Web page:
Women, your stress may be killing you
I lost one of my favorite aunts in 2005. She was a beautiful 63-year-old woman who many would say looked younger than her years. She was slender, exercised regularly, never smoked, paid attention to healthy eating and was in a happy marriage for 40 years at the time of her death. She died from cancer, and although she was able to fight it for just under a year, it won the battle. My biological uncle, her husband, is still an active man in his early 80s and continues to enjoy good health.
Since her death I began to pay more attention to the cases I knew where women in happy marriages died before their husbands. Many of the causes of death were due to cancer, but sometimes they were related to chronic illnesses. There is a study that suggests that almost two-thirds of cancers are random, so maybe for these women it was just “bad luck.” But I, along with some experts in the field of lifestyle medicine, do not agree with the conclusions of that study. Yes, I would readily agree that “bad luck” or randomness does play a role in developing cancer, but the debate remains: What is an accurate estimation of that role? Frankly I think that study grossly overestimates the effect of randomness.
So the question that came to my mind was: What was different about these women?
They already had good relationships, which according to the Harvard Study of Adult Development was best predictor of a healthy, happy life. However this study was done in men, and the data for the women is not yet available.
In the case of my aunt and other women who passed years before their husbands, a few things I can say with certainty: They gave generously of themselves, they were in happy marriages, they were exposed to the same environmental factors as their spouses including: the food they ate, the location they lived, similar friendships and no cigarette use. But I know more about some of these women. For example, when they entertained, they did it to perfection — multiple entrees — and usually on their own. I vividly remember visiting my aunt for the last time while her cancer was in remission, she still ensured that I was properly fed at my visit, ironed my shirt to help me out of a clothing dilemma and ventured out to purchase thank you cards for her health care team. In the case of another friend of my mother’s who passed before her husband, she regularly invited my parents for delicious meals, many of which she prepared on her own, and was very generous in the gifts she gave to my mother.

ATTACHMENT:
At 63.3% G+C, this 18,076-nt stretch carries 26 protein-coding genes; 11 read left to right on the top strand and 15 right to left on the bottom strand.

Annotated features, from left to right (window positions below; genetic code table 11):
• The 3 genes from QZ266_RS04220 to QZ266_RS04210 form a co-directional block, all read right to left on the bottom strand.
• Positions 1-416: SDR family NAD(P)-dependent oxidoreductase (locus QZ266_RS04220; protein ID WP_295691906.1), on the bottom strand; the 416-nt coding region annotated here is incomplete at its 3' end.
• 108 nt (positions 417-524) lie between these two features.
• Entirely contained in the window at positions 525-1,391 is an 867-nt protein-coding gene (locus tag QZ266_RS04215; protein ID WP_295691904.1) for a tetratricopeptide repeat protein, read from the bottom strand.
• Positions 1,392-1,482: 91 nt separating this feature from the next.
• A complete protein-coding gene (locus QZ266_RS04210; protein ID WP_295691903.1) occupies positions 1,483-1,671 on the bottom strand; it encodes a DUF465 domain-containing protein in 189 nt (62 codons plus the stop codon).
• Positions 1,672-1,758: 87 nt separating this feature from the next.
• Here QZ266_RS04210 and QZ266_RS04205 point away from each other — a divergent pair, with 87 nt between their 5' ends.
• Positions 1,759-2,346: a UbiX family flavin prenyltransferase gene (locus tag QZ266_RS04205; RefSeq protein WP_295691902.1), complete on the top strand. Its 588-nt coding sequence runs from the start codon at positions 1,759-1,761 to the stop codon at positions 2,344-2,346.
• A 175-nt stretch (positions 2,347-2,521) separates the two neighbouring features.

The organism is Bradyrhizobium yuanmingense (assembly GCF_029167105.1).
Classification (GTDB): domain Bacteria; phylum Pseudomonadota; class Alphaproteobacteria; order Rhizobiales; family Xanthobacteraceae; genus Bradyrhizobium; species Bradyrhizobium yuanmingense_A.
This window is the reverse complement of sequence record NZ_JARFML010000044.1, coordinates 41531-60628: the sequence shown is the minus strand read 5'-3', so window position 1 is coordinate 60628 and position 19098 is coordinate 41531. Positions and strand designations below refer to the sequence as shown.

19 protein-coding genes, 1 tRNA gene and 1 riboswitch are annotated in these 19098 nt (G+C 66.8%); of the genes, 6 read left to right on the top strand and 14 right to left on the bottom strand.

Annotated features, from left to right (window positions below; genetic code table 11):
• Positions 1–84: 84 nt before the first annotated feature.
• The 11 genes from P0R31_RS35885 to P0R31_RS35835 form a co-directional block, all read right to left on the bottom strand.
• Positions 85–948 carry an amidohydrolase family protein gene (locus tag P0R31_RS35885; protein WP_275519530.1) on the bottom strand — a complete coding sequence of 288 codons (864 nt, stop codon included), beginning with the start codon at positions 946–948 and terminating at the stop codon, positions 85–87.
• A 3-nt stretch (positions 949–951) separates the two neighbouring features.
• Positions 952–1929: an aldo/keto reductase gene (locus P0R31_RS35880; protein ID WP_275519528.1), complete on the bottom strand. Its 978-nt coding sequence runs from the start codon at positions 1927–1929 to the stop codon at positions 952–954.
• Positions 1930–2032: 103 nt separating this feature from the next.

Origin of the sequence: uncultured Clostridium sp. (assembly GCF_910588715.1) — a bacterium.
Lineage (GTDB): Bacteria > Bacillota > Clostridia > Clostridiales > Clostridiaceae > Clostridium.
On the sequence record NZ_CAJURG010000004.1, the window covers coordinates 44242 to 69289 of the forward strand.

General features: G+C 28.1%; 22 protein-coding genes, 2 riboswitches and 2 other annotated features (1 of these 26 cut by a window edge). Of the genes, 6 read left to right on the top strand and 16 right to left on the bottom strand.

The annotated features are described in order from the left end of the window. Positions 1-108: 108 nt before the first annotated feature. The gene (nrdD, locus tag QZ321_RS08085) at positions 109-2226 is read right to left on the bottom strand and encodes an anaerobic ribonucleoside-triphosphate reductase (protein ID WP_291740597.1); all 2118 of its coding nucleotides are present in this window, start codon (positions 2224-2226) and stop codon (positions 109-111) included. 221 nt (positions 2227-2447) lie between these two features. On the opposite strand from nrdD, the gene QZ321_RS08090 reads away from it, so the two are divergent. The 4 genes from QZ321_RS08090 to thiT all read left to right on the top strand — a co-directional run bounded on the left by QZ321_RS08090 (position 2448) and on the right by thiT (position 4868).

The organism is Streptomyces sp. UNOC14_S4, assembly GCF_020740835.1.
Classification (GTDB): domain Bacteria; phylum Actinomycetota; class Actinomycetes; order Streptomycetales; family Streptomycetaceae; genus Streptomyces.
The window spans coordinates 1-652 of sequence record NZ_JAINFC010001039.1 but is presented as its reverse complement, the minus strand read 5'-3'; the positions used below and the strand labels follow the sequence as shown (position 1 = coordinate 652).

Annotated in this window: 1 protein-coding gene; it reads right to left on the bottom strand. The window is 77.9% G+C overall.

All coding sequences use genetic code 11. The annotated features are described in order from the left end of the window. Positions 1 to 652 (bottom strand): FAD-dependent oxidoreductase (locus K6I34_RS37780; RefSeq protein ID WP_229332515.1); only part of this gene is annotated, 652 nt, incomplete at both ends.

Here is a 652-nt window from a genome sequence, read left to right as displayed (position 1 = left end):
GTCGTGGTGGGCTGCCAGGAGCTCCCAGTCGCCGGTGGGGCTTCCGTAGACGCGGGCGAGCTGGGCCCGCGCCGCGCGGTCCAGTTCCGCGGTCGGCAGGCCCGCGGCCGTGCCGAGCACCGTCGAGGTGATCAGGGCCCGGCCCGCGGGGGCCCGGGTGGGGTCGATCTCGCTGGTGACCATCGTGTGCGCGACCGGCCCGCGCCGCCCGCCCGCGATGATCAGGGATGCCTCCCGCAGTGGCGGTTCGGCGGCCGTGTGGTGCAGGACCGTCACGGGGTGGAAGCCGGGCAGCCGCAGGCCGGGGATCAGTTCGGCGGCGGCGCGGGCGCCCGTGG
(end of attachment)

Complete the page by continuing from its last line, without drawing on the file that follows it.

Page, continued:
For many of us women we delight in seeing the gathering of friends and family around a meal, but the hours spent in preparation and the aftermath of cleaning up can be exhausting and significantly affect our ability to relax and our enjoyment of the event.
I am sure that for these women the stress was not limited to entertaining but was encountered in fulfilling other household and family demands even if it came at the expense of their own well-being.
A study of Italian centenarians suggested that female longevity is less dependent on genetics than male longevity. So my question is: Could psychological stress be playing a greater role in the adverse health outcomes for women than is currently realized, and, if so, what is being done to understand and alleviate it?
Fortunately more studies are focused on the effect of stress on health and well-being, and, with that, information on the health benefits of mindfulness and meditation have evolved. However data exclusively examining the long-term effects of stress on women’s health are still lacking. It is my hope that researchers and scientists will rally to the cause.
In the meantime, this is what we already know: Feeling stressed feels awful. Societal expectations on women are tremendous. We are asked to deliver the same work or better than men and are paid less for the job. Our appearance in certain settings is heavily criticized if we are not “on point.” Stay at home moms are often burdened with all household duties in addition to child care, and those who work outside the home have to tack many of those duties unto their day job.
My advice to all women is “cut yourself some slack” because the stress both literally and figuratively could be killing us.
Dr. Monique Rainford is a St. Agnes Healthcare obstetrician/gynecologist; her email is firstname.lastname@example.org; website: moniquerainford.com.
Originally published at www.baltimoresun.com on May 3, 2017.